- The NGO Project Group is now working on the second draft of the Shadow Report, which will be finalised in May 2011. We expect to release the final report for NGO endorsement later this year before it is submitted to the UN CRPD Committee. The attached Communique provides more detail about the process, including members of the NGO Project Group. This information is also available on the website www.disabilityrightsnow.org.au
Thanks for the opportunity to correct the record!
Chris Virtue writes: Re. “Mysterious anti-piracy report to be released ‘this week’” (yesterday, item 15). I am always intrigued whenever someone tries to put a dollar value on the cost of piracy. Could it be argued that people only acquire pirate copies of music, movies and software that they had no intention of ever buying in the first place? If that is the case, and I believe that it is, then surely the real cost to the entertainment industry is virtually nothing?
Like many people, I occasionally produce and distribute compilation CDs from CDs that I have purchased. Once a recipient accused me of “depriving the musicians of income”. I asked him if he would have bought any of the music on the CD. He said no — he had never heard of most of the performers. I then asked him how I was ripping them off. He was unable to answer. Perhaps I was making him aware of these musicians and might kindle an interest?
That last point reminds me of an interview I heard back in the 90s with someone from the Grateful Dead on internet freedom. He said that their first reaction to the distribution of their music on the internet was to try to stop it. They soon realised that a) they were unable to stop it and b) it was helping to maintain interest in the band.
Vincent Burke writes: Re. “Radiation fears drive journos out of Japan, others vow to stay” (yesterday, item 3). I have nothing but admiration for journalists like Channel Nine’s Karl Stefanovic who have their own young families and yet willingly face the dangers of going into earthquake-prone places like Christchurch and Sendai to present us with highly personalised reports of the human tragedies.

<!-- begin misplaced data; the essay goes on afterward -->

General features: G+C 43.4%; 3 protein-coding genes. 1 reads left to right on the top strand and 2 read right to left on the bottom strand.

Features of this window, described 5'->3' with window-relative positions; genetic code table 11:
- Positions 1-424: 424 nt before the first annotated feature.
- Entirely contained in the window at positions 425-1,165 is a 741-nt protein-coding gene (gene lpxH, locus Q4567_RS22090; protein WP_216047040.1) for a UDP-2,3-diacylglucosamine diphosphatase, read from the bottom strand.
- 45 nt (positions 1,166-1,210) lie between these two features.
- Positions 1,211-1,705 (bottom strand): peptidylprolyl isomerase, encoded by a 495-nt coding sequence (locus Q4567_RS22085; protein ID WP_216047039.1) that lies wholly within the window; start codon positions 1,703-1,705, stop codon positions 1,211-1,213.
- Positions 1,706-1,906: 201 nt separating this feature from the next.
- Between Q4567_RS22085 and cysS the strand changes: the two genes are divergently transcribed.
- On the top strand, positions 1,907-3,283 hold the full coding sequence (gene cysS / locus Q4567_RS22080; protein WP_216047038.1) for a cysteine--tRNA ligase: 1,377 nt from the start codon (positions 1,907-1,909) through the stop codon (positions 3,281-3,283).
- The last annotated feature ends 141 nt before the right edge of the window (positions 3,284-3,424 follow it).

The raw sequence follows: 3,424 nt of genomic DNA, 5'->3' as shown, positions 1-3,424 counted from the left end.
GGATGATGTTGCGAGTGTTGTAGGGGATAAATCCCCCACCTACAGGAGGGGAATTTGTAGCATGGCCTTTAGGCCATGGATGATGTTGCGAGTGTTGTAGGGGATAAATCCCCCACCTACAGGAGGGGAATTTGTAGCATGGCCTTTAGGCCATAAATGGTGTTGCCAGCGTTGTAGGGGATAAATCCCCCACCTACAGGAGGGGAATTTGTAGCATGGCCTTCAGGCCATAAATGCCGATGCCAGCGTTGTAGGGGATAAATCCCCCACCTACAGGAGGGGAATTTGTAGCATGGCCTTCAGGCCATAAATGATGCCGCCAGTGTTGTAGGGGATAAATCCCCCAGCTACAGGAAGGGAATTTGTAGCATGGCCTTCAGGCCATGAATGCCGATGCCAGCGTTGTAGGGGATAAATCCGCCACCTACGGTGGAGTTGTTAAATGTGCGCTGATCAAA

It’s easy to be cynical about the chase for ratings, but I know for sure that I would not put myself at risk in this way.
Michelle Smith writes: Re. “Like cooking pancakes, don’t judge 7.30 on the first one” (Monday, item 15). My son, who is almost exactly seven and a half said last night:
“I get it — Kevin Rudd prime minister, Kerry O’Brian host; similar looks, similar voice, slightly different hair. Julia Gillard prime minister, Leigh Sales host; similar looks, similar hair, slightly different sounding voice.”
Tamas Calderwood writes: Re. “Australian Academy of Science: climate change to continue well after 2100” (yesterday, item 13).Having read the report from the Australian Academy of Science, I remain unconvinced.
While the Academy points out “the global average surface temperature has increased over the past century” it fails to explain why this happened in two equal warming spurts from 1910-1940 and 1975-1998, despite CO2 concentrations being higher in the latter period.
It argues that while 1998 was “an extremely warm year”, the warming trend has continued since. Yet it omits that since 98’ the warming trend of just 0.06C per decade is between four and thirteen times lower than the rate needed to hit its doomsday prediction of 2C to 7C warming by 2100.
It also dared not explain why temperatures recorded by instruments do not agree with temperature measurements from tree-rings, which therefore prompted scientists to “hide the decline” of the tree-ring data. Even worse, it references that very “hide the decline” data in its notes to support its case.
The Academy bases all of its doomsday predictions of radical warming on computer models, despite these models having no skill in predicting past climate fluctuations and temperatures having increased by just 0.7C since 1860.
Finally, the Academy states that “the record of the distant past tells us that we cannot take a stable climate for granted”, but then argues that we must radically cut emissions to maintain a stable climate as if all natural variability has ceased.
If this is the best the Australian Academy of Science can do with 17 senior scientists over six months, then I despair for the institution of science.
Gavin Greenoak writes: I would like to thank Crikey profoundly for leading the journalistic field once again in its scientific coverage of the climate debate. Balanced, rational, and above all honest, a little patch of good faith restored in the public domain I am sure I am not alone in being hugely grateful for. And perhaps it will grow!
All we need now is for our leaders to lead with a wisdom and stature worthy of this cause, to reduce our carbon emissions.
Punishing people with a tax is only one way of possibly achieving this.